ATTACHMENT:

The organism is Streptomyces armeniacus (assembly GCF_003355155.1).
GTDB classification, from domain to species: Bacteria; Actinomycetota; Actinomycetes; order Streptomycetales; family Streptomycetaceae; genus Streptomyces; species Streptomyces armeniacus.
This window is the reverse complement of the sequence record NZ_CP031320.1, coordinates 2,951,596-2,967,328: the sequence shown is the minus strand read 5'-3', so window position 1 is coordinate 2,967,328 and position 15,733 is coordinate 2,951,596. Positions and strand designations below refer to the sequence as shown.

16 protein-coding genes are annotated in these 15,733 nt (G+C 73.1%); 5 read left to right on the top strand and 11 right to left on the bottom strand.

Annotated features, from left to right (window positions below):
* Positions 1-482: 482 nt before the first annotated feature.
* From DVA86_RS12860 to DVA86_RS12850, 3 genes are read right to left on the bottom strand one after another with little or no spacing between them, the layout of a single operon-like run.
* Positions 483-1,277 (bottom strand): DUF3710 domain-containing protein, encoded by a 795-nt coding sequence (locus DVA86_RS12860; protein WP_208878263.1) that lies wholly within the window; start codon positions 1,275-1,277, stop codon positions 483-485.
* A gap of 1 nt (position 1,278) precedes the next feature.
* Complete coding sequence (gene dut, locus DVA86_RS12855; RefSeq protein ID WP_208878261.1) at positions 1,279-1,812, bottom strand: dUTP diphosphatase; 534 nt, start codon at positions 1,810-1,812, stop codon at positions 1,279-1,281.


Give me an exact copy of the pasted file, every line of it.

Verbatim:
The organism is Streptomyces armeniacus (assembly GCF_003355155.1).
GTDB classification, from domain to species: Bacteria; Actinomycetota; Actinomycetes; order Streptomycetales; family Streptomycetaceae; genus Streptomyces; species Streptomyces armeniacus.
This window is the reverse complement of the sequence record NZ_CP031320.1, coordinates 2,951,596-2,967,328: the sequence shown is the minus strand read 5'-3', so window position 1 is coordinate 2,967,328 and position 15,733 is coordinate 2,951,596. Positions and strand designations below refer to the sequence as shown.

16 protein-coding genes are annotated in these 15,733 nt (G+C 73.1%); 5 read left to right on the top strand and 11 right to left on the bottom strand.

Annotated features, from left to right (window positions below):
* Positions 1-482: 482 nt before the first annotated feature.
* From DVA86_RS12860 to DVA86_RS12850, 3 genes are read right to left on the bottom strand one after another with little or no spacing between them, the layout of a single operon-like run.
* Positions 483-1,277 (bottom strand): DUF3710 domain-containing protein, encoded by a 795-nt coding sequence (locus DVA86_RS12860; protein WP_208878263.1) that lies wholly within the window; start codon positions 1,275-1,277, stop codon positions 483-485.
* A gap of 1 nt (position 1,278) precedes the next feature.
* Complete coding sequence (gene dut, locus DVA86_RS12855; RefSeq protein ID WP_208878261.1) at positions 1,279-1,812, bottom strand: dUTP diphosphatase; 534 nt, start codon at positions 1,810-1,812, stop codon at positions 1,279-1,281.